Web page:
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What do friends and media tell us? How different information channels affect women’s risk perceptions of age-related female infertility

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Author Info

  • Lampi, Elina

    ()
    (Department of Economics, School of Business, Economics and Law, Göteborg University)

Abstract

Based on a survey given to a random sample of Swedish 20-40 year old females, this paper investigates through which channels women receive information about the general risk levels of age-related female infertility and how the different channels affect women’s perceptions of the risk. We find that the media reach women of all ages, while only about one woman in four has received information from the health care system. We also found that what peers say and do strongly affect women’s risk perceptions: The respondents who had obtained information from friends and relatives were more likely to state too high risks, while a woman with close friends or relatives who became pregnant at age 35 or older was more likely to have a correct perception of the risks. Since women are most interested in receiving information from the health care system, we argue that health care workers should inform women earlier than what happens today.

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File URL: http://hdl.handle.net/2077/3163
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Bibliographic Info

Paper provided by University of Gothenburg, Department of Economics in its series Working Papers in Economics with number 246.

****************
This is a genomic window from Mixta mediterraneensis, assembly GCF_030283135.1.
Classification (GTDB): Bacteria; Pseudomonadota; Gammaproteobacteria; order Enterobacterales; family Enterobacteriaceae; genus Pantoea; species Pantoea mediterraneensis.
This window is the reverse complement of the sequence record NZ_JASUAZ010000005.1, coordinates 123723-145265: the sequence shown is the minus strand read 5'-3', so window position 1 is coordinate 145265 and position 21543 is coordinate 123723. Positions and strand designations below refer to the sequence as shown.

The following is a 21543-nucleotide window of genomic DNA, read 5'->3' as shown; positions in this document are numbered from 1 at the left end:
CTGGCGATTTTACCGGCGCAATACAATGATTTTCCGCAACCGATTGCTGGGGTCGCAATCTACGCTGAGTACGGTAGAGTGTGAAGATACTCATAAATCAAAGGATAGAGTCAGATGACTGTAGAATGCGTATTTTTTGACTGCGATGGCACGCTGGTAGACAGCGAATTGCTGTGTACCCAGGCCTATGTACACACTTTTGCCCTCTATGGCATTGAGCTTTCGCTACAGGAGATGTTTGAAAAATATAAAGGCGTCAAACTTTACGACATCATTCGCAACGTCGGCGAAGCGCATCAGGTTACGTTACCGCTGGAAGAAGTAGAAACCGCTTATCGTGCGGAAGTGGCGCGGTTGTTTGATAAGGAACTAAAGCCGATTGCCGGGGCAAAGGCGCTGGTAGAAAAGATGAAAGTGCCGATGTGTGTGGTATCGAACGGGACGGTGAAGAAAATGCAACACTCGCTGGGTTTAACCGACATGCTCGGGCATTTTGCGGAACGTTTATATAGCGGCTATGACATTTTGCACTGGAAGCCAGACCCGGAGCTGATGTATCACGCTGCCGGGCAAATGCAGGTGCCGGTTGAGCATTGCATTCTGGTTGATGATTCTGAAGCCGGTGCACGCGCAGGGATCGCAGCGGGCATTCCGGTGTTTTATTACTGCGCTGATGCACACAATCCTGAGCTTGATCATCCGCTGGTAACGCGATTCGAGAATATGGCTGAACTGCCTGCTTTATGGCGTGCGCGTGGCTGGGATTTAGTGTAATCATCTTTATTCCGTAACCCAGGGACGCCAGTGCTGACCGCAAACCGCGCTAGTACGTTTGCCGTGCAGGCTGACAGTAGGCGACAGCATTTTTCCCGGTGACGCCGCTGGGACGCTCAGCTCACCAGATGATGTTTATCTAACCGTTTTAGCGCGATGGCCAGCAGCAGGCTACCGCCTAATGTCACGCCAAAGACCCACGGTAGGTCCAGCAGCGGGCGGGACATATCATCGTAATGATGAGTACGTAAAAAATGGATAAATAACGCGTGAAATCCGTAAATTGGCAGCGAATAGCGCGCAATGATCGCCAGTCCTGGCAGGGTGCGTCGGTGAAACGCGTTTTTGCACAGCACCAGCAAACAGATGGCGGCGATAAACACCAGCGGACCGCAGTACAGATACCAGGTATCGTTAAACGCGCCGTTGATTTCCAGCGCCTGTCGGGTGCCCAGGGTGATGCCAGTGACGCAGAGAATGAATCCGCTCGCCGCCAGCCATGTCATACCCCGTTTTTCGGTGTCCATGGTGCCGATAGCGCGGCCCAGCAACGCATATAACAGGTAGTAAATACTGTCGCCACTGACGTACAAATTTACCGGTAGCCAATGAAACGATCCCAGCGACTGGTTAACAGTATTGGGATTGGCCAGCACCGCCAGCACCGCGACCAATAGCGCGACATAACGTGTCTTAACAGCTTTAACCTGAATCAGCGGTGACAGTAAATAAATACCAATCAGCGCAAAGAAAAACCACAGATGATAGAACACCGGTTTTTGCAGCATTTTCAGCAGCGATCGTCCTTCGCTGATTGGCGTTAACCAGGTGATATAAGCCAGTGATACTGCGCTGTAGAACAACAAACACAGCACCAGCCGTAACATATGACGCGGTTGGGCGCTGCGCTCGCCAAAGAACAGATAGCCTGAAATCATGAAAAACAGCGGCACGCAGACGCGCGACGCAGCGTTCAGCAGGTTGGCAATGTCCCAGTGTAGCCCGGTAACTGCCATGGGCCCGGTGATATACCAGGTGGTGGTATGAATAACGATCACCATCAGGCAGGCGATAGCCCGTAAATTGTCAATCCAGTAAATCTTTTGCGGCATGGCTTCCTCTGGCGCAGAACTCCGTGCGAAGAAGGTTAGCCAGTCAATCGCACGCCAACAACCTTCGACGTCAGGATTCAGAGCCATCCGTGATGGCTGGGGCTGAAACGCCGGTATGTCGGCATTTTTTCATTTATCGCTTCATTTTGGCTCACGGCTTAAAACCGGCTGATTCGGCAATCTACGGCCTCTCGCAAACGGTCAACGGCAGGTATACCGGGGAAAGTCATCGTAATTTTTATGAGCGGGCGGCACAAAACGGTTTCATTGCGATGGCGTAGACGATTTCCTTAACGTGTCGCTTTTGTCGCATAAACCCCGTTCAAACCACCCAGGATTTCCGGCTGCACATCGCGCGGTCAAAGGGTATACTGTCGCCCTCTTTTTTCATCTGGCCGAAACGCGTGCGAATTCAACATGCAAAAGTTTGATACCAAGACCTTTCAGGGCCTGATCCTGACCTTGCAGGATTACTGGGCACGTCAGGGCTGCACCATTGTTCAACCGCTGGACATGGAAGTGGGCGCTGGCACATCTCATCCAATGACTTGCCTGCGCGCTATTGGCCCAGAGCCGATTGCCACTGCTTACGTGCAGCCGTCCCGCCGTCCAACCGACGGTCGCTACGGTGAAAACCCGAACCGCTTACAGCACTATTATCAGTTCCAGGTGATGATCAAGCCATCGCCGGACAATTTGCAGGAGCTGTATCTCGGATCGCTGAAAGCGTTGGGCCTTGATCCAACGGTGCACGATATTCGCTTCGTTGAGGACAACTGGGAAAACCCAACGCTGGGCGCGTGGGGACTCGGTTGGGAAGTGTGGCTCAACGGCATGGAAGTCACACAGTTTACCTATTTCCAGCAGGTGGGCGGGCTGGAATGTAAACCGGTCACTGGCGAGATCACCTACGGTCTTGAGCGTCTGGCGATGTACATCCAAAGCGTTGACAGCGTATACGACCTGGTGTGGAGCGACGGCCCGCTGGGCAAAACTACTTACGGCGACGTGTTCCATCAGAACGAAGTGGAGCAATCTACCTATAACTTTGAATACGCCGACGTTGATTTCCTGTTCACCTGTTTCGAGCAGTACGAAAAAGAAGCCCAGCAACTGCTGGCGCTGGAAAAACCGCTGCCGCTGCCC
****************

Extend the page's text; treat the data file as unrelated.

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Length: 24 pages
Date of creation: 16 Mar 2007
Date of revision: 28 Apr 2008
Handle: RePEc:hhs:gunwpe:0246

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Postal: Department of Economics, School of Business, Economics and Law, University of Gothenburg, Box 640, SE 405 30 GÖTEBORG, Sweden
Phone: 031-773 10 00
Web page: http://www.handels.gu.se/econ/
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Keywords: Information; Media; Health care; Infertility; General risk;

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  1. Roland Bénabou & Jean Tirole, 2002. "Self-Confidence And Personal Motivation," The Quarterly Journal of Economics, MIT Press, vol. 117(3), pages 871-915, August.
  2. Verbeke, Wim & Ward, Ronald W., 2001. "A fresh meat almost ideal demand system incorporating negative TV press and advertising impact," Agricultural Economics, Blackwell, vol. 25(2-3), pages 359-374, September.
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